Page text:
This coming Sunday is traditionally when Sanctity of Human Life has been marked in church calendars across the country. The date was chosen back in the 80’s to commemorate the anniversary of the Roe decision. This year is different – the country is under a new (old) precedent.  

A lot has changed across the country since Dobbs was decided. Laws have been added to the books in some states protecting pre-born children earlier than was previously possible. In the few months post-Dobbs, abortion appears to have fallen by 6% nationally. 

As we know, our own community is a different story. 

I recently had a conversation with a First Image supporter. We discussed the fact that if you live in Oregon, we know our tax money supports abortion. In fact, that funding has increased since Dobbs was decided.  

If you believe – as I do – that pre-born children deserve our care and protection, then the fact that our money is used for something so destructive is rightly disturbing. It can be hard to know how to navigate that reality. 

You might remember that Jesus was presented with a similar conundrum. In fact, a group of people tried to use some situational ethics to trap Jesus, with false flattery and a seemingly impossible question: “Is it right to pay the imperial tax to Caesar or not?”  

Famously, Jesus requests the coin of the realm and asks – rhetorically, of course – whose image and inscription is on the coin.  

“Caesar,” they answer. Obviously.  

Jesus responds, “Give to Caesar what is Caesar’s, and give to God what is God’s.”  

To this day, a brilliant and challenging answer.   

To the Jews, Caesar represented brutal and oppressive Roman rule, whose imperialism was primarily funded by taxing the conquered masses. It was, by any objective measure, much worse than modern-day America. We don’t live under a brutal and oppressive regime equivalent to the conquering Rome of antiquity. Yet, the government we are under at times chooses to do evil and requires, under penalty of law, that we fund it.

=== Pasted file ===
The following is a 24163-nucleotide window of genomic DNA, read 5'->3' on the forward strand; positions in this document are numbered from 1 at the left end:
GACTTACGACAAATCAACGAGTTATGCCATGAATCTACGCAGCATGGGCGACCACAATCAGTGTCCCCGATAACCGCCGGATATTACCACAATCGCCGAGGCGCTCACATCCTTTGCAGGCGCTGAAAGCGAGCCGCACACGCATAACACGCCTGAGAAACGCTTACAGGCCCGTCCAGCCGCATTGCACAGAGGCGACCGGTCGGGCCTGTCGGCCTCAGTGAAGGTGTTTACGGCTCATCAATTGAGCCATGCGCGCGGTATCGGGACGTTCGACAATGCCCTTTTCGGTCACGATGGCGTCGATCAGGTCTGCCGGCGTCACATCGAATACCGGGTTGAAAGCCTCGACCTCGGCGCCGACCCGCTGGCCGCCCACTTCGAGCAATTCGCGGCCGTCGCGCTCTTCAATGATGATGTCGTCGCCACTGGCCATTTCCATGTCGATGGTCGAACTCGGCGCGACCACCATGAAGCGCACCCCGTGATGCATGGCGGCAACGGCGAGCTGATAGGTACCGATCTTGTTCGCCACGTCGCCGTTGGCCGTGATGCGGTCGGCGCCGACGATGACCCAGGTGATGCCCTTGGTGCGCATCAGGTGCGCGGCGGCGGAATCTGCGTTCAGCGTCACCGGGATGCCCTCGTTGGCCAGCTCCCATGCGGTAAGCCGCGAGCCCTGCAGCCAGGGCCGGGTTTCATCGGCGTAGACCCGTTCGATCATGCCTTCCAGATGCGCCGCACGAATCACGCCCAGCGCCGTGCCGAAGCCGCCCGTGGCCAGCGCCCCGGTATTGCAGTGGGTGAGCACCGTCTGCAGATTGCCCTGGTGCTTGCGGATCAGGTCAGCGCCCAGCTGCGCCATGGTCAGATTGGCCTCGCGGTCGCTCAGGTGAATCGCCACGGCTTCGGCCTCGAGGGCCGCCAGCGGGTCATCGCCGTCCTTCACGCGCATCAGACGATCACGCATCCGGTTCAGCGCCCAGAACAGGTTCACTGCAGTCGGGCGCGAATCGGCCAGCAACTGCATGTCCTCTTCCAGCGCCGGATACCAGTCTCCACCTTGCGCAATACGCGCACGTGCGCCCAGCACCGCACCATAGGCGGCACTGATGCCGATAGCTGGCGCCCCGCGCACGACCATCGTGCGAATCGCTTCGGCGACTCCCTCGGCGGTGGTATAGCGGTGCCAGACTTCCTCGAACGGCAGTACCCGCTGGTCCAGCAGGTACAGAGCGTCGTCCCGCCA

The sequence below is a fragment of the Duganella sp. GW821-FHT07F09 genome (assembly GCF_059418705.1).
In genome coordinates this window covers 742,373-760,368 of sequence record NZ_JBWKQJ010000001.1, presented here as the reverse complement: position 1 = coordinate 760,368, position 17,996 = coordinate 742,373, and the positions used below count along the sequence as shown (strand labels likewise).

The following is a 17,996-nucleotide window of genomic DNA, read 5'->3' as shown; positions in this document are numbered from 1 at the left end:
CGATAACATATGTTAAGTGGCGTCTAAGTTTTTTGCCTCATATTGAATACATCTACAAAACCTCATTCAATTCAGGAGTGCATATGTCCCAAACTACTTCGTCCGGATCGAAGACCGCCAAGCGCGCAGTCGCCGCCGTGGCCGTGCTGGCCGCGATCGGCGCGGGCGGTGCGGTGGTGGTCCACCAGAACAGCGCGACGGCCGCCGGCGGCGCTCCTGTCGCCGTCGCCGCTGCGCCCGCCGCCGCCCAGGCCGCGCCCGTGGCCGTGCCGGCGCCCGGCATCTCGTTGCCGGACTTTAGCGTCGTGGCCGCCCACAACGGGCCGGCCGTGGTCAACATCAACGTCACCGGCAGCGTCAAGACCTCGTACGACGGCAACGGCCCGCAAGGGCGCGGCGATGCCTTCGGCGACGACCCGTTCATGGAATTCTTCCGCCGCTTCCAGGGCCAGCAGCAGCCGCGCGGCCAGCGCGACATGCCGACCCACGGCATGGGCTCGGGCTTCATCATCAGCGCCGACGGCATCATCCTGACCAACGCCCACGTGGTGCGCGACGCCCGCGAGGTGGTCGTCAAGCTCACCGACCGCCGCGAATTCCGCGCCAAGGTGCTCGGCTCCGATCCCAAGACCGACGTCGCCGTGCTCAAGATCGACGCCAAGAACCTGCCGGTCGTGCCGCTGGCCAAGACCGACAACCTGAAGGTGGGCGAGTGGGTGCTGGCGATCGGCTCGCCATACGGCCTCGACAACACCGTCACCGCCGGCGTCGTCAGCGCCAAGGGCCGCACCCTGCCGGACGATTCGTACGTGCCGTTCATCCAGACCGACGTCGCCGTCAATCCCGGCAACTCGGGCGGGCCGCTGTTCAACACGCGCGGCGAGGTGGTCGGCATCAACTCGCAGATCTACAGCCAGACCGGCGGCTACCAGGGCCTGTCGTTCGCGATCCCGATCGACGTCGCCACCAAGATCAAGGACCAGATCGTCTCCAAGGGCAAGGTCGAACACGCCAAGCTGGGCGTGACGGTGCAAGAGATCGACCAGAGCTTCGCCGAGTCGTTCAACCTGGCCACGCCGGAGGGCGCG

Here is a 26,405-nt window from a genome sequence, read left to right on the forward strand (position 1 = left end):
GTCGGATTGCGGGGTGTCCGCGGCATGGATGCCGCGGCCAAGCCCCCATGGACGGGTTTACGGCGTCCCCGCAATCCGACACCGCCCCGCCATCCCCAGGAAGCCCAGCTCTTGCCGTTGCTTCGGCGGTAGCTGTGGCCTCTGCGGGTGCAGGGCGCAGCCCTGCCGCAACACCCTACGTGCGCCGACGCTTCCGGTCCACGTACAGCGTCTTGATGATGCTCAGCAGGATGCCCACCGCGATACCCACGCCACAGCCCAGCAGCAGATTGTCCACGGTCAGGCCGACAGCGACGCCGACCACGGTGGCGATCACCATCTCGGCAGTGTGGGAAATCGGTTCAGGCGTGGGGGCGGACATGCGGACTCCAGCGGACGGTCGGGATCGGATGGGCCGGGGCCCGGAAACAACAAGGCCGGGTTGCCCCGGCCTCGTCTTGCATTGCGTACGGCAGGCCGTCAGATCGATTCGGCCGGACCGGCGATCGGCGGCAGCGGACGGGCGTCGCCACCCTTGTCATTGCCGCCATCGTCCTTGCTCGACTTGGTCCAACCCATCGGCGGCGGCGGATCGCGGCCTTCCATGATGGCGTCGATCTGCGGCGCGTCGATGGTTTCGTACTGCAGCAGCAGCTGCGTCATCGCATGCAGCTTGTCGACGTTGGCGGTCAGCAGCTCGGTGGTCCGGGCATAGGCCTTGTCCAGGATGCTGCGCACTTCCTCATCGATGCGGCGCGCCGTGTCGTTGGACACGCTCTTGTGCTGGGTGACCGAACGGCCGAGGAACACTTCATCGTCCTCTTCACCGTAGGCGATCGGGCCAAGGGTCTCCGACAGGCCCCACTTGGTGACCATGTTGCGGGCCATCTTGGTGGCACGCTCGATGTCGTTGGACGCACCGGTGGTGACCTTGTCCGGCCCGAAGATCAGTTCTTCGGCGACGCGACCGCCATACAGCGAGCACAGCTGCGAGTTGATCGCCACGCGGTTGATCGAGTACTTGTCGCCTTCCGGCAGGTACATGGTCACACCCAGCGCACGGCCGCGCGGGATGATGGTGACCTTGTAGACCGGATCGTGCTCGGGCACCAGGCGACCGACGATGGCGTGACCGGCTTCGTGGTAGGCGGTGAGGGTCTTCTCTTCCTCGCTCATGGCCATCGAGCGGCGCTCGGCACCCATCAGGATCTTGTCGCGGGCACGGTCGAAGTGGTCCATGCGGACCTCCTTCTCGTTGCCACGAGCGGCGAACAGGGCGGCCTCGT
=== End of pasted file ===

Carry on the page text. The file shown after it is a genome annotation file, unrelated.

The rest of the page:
Knowing that the money we’ve earned will be used for life-destroying ends may make us wonder whether we should support the government with our money at all. Should we even pay taxes? A still relevant question, over 2,000 years later.  

Jesus’ answer to that question is illuminating. He knows Caesar will do evil with the money, but he shifts the attention.  

It’s Caesar’s face on the money. His government issues and controls it. So, give him his money. And, give to God what belongs to God.  

So what belongs to God?  

The right answer is all of it. Everything we have. We are stewards and managers of a gift. We can be good stewards or bad ones. Good managers or poor ones.  

Therefore, the money isn’t really mine on any level. Some goes to the government, to whom God has given authority and stewardship of its own (for which it will be held to account), but all of it is God’s.  

I think there’s something helpful and illuminating here. Jesus shifts attention from what Caesar is doing with Caesar’s money, to what we are doing with what belongs to God.  

It’s not that what the government does isn’t important. It matters; certainly, it does. And in our country, we have some freedom to have some influence over it. But it’s not the emphasis for the Christian. Our emphasis is on the work of God in the world.  

So, when the world is feeling notably world-like, we have a set of choices. We can choose to lean into the sense of injustice over what Caesar does with his money. Or, we can choose to lean into the stewardship of God’s gifts to His ends in the world. That means our money and things. It also means our time, our talents, our relationships, and all the rest. Rather than a reactive focus on what’s wrong with wherever we live, it’s a proactive focus on how we are joining the work of God in the world.

In this first Sanctity of Human Life season after Dobbs, I find this a helpful perspective. Personally, it’s both encouraging and challenging. A reminder that our attention rests more comfortably, and the work is more fruitful, when we focus more on giving God what belongs to Him, and less on whatever Caesar might be up to.  

For us here in Oregon, I think that means keeping our attention on the work God is doing in our community – which is more than we can possibly comprehend – and joining him in that work as stewards of all we’ve been given.

Your Fellow Follower,

Luke Cirillo, CEO